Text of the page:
The rage, of course, is innovation in business. Innovate or die. Or something like that.
While I’ve thought innovation can be something that is done to improve a product or process, most of innovation has focused on breakthrough products — the iPhone was released this weekend, for example — to the detriment of less newsworthy items.
It was a pleasure to read in this week’s Fortune that there is a difference between invention and innovation. In the article “Xerox’s Inventor-in-Chief,” Sophie Vandebrock makes a distinction between invention and innovation.
Invention, she says, is just something that a company can do. “It’s not yet an innovation,” she says, “because we now have to figure out how to get an idea like that into the market.”
It’s an interesting distinction. There are companies that produce patent after patent (HP famously upped the number of patents in a given year significantly under Carly Fiorina), but don’t have something that translates into something customers want. Sophie doesn’t count something as “innovation” unless customers are willing to buy it. The rest are merely “inventions.”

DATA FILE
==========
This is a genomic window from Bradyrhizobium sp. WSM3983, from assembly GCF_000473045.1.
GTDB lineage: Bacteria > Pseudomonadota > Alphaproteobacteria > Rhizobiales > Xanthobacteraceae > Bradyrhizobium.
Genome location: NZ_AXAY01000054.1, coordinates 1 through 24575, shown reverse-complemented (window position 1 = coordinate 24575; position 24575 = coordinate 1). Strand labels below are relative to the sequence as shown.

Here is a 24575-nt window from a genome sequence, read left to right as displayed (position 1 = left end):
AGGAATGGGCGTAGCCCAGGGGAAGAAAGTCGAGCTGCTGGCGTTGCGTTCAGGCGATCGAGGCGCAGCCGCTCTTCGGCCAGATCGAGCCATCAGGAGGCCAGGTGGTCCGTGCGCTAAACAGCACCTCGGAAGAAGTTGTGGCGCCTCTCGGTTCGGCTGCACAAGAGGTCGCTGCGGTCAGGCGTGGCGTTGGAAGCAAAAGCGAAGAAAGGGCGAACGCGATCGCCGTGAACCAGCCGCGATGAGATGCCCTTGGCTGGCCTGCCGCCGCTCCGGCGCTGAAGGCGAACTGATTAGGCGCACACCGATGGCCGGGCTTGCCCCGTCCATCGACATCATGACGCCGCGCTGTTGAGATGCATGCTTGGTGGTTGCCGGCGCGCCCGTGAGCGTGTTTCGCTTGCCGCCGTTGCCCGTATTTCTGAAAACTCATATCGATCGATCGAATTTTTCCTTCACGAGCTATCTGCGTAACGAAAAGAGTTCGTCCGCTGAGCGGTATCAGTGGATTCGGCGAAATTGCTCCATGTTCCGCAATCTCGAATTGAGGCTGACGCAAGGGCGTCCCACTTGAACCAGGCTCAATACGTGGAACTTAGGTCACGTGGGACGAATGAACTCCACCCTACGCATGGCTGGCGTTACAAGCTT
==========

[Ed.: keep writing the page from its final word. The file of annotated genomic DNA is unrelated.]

When your management is talking about breakthrough inventions, evaluate them based upon the “invention versus innovation” filter: will your customers really buy what you just invented?
If it’s just an invention, it tells you one thing about where your company is headed. If it’s an invention translated into customer sales, that is an innovation and leads somewhere else.
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